Mercers pensions risk survey has found that the accounting deficit of defined benefit (DB) pension schemes for the UKs 350 largest listed companies fell from £137bn at the end of February to £133bn on 31 March 2017.
Asset values reached £739bn, a £4bn increase over the month, while liability values were unchanged at £872bn compared to the value at the end of February.
Mercer said latest projections from the Continuous Mortality Investigation suggested a reduction in life expectancies compared to the previous version of the model as people were still living longer but recent improvements have been lower than previously expected.
This adjustment could remove around £28bn of pension scheme liabilities, Mercer said.
Its head of DB Solutions Alan Baker said: "In some sense, March has been a fairly steady month and we've seen a small improvement in funded status from that calculated at the end of February.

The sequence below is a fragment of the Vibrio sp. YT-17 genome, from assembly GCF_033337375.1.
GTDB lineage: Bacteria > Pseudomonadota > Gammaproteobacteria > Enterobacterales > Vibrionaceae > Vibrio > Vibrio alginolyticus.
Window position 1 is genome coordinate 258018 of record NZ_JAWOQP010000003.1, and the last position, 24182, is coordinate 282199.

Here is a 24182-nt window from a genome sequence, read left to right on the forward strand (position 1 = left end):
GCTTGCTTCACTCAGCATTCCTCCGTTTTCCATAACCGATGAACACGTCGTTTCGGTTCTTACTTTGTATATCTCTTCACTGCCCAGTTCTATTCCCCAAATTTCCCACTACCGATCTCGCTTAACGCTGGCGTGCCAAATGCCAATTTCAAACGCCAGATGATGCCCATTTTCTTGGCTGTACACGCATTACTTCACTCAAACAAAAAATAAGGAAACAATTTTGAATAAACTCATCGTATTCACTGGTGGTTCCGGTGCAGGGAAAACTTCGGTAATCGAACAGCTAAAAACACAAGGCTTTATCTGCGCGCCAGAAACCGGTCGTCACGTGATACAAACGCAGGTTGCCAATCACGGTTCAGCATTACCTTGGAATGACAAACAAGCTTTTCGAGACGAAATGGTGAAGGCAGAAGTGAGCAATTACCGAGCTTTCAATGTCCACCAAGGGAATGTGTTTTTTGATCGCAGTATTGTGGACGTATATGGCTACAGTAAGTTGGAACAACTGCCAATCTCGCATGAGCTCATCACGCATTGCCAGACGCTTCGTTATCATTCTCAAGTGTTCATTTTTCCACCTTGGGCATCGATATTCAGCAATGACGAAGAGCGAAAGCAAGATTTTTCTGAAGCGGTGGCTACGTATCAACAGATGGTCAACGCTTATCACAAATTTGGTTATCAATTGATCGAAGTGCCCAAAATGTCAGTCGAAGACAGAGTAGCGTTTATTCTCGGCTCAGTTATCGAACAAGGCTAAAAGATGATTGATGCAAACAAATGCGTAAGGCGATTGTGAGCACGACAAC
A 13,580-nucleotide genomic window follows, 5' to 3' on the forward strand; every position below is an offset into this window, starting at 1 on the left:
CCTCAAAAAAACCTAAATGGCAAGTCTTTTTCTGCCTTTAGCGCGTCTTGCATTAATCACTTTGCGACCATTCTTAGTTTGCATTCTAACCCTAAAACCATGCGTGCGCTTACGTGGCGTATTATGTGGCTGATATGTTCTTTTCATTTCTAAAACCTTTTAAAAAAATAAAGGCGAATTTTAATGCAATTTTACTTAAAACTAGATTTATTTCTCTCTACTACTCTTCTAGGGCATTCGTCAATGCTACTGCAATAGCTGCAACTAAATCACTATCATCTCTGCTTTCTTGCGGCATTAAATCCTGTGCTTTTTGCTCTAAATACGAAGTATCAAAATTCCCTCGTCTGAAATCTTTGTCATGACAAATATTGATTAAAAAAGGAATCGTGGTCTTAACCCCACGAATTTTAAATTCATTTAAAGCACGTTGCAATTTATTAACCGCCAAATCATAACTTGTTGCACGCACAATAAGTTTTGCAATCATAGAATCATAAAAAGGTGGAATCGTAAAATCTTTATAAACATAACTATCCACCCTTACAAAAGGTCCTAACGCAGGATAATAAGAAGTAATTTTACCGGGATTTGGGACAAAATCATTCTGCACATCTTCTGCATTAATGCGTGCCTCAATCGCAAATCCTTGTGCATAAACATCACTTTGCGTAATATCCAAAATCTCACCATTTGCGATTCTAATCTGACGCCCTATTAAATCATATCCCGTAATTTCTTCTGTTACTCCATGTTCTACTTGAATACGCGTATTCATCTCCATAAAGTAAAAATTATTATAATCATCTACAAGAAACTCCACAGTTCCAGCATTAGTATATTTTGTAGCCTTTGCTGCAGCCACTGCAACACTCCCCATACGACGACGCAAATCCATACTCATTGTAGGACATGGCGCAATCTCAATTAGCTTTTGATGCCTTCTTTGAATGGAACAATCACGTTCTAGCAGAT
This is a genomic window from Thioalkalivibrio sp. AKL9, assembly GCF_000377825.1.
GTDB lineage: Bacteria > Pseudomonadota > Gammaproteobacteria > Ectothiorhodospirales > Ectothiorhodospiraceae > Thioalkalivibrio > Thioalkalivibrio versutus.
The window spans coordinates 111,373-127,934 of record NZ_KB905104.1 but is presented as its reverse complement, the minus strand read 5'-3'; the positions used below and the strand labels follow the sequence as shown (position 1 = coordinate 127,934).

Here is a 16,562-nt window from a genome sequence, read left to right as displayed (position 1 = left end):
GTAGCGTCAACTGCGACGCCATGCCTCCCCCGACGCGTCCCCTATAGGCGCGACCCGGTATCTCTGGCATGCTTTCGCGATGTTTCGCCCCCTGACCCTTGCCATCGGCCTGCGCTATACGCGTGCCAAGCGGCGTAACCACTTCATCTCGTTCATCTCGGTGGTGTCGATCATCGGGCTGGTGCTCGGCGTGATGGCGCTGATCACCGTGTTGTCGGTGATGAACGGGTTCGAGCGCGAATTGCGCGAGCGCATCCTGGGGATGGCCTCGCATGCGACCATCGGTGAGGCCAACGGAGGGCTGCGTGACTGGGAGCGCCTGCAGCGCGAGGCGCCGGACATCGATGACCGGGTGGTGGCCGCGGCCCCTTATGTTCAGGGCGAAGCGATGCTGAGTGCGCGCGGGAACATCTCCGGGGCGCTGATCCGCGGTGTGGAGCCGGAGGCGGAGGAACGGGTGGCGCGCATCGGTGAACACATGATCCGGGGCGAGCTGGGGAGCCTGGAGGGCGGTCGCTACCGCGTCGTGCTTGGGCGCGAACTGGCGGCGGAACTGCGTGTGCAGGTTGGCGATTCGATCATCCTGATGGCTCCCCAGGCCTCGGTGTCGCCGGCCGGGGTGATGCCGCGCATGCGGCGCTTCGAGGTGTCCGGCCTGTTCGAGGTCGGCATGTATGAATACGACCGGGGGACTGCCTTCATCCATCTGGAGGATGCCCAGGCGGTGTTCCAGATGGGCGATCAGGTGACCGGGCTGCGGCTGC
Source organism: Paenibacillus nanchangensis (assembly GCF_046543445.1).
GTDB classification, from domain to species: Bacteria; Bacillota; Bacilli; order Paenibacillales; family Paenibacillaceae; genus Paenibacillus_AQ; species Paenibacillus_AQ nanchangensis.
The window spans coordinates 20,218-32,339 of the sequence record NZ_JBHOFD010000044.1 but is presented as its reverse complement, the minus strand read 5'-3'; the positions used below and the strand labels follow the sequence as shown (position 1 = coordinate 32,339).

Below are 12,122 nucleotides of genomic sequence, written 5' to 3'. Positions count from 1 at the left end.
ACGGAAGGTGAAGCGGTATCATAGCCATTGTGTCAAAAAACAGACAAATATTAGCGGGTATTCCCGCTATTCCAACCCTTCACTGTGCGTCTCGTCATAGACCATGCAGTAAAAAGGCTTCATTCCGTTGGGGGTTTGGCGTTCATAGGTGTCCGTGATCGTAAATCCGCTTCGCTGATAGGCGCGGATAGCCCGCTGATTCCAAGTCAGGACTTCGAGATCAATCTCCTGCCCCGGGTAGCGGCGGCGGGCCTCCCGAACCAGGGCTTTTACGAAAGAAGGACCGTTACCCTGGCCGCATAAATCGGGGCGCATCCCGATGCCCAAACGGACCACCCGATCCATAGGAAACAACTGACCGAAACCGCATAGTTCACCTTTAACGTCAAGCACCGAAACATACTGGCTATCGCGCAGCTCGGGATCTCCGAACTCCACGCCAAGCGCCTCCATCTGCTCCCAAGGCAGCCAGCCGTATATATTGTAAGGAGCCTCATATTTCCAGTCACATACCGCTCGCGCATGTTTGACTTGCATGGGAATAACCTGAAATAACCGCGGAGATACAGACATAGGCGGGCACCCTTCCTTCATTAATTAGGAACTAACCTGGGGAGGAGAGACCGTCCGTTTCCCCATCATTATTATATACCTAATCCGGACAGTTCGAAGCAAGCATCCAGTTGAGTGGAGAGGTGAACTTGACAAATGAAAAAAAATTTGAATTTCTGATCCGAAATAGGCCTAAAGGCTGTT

"The quoted funding level improved slightly from 84% to 85% but liabilities remained stable due to the lack of change in corporate bond yields or long-term market implied inflation."
He said though deficit remained "still well over double what it was at the end of March 2016 and, historically speaking, the pressure on pension schemes and sponsors remains a serious concern. In that context, clear risk management plans and an emphasis on reducing risk where possible remain crucial."
Mercers partner Le Roy van Zyl said the triggering of Article 50 by prime minister Theresa May had had very little impact on pension scheme deficits, as markets had anticipated this but pension deficits would be sensitive to emerging conditions, and unexpected developments.